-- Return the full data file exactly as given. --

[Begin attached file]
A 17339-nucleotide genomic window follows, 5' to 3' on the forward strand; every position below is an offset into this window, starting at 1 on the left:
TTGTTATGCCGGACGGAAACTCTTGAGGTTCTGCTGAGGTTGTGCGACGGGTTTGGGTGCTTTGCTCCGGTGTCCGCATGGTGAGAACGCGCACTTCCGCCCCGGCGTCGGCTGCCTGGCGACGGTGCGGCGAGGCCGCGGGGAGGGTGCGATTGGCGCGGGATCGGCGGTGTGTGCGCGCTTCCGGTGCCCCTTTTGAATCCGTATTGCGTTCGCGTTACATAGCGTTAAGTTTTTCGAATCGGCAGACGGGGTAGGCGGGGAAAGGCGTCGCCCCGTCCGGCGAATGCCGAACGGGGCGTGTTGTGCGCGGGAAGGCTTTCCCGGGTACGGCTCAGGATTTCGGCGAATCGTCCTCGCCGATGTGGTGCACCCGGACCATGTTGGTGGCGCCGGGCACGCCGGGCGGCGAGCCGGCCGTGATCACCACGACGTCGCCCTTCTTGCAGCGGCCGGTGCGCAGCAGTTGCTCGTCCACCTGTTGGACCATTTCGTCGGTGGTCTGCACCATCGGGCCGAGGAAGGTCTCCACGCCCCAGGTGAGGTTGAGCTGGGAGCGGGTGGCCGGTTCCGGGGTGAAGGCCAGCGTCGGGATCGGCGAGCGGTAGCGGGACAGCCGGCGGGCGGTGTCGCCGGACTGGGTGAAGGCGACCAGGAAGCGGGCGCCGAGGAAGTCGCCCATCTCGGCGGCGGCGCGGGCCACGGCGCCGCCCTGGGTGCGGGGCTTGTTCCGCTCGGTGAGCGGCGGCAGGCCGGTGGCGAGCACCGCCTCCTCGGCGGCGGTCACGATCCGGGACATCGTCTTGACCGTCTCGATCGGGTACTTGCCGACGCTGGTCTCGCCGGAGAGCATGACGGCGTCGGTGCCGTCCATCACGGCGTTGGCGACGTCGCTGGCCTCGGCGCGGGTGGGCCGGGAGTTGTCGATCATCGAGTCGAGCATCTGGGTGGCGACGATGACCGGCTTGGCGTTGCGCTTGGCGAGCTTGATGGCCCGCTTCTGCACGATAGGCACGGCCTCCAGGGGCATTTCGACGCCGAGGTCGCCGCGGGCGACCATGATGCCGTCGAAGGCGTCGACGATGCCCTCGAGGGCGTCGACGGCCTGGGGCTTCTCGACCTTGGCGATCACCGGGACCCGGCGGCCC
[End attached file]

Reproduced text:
A 17339-nucleotide genomic window follows, 5' to 3' on the forward strand; every position below is an offset into this window, starting at 1 on the left:
TTGTTATGCCGGACGGAAACTCTTGAGGTTCTGCTGAGGTTGTGCGACGGGTTTGGGTGCTTTGCTCCGGTGTCCGCATGGTGAGAACGCGCACTTCCGCCCCGGCGTCGGCTGCCTGGCGACGGTGCGGCGAGGCCGCGGGGAGGGTGCGATTGGCGCGGGATCGGCGGTGTGTGCGCGCTTCCGGTGCCCCTTTTGAATCCGTATTGCGTTCGCGTTACATAGCGTTAAGTTTTTCGAATCGGCAGACGGGGTAGGCGGGGAAAGGCGTCGCCCCGTCCGGCGAATGCCGAACGGGGCGTGTTGTGCGCGGGAAGGCTTTCCCGGGTACGGCTCAGGATTTCGGCGAATCGTCCTCGCCGATGTGGTGCACCCGGACCATGTTGGTGGCGCCGGGCACGCCGGGCGGCGAGCCGGCCGTGATCACCACGACGTCGCCCTTCTTGCAGCGGCCGGTGCGCAGCAGTTGCTCGTCCACCTGTTGGACCATTTCGTCGGTGGTCTGCACCATCGGGCCGAGGAAGGTCTCCACGCCCCAGGTGAGGTTGAGCTGGGAGCGGGTGGCCGGTTCCGGGGTGAAGGCCAGCGTCGGGATCGGCGAGCGGTAGCGGGACAGCCGGCGGGCGGTGTCGCCGGACTGGGTGAAGGCGACCAGGAAGCGGGCGCCGAGGAAGTCGCCCATCTCGGCGGCGGCGCGGGCCACGGCGCCGCCCTGGGTGCGGGGCTTGTTCCGCTCGGTGAGCGGCGGCAGGCCGGTGGCGAGCACCGCCTCCTCGGCGGCGGTCACGATCCGGGACATCGTCTTGACCGTCTCGATCGGGTACTTGCCGACGCTGGTCTCGCCGGAGAGCATGACGGCGTCGGTGCCGTCCATCACGGCGTTGGCGACGTCGCTGGCCTCGGCGCGGGTGGGCCGGGAGTTGTCGATCATCGAGTCGAGCATCTGGGTGGCGACGATGACCGGCTTGGCGTTGCGCTTGGCGAGCTTGATGGCCCGCTTCTGCACGATAGGCACGGCCTCCAGGGGCATTTCGACGCCGAGGTCGCCGCGGGCGACCATGATGCCGTCGAAGGCGTCGACGATGCCCTCGAGGGCGTCGACGGCCTGGGGCTTCTCGACCTTGGCGATCACCGGGACCCGGCGGCCC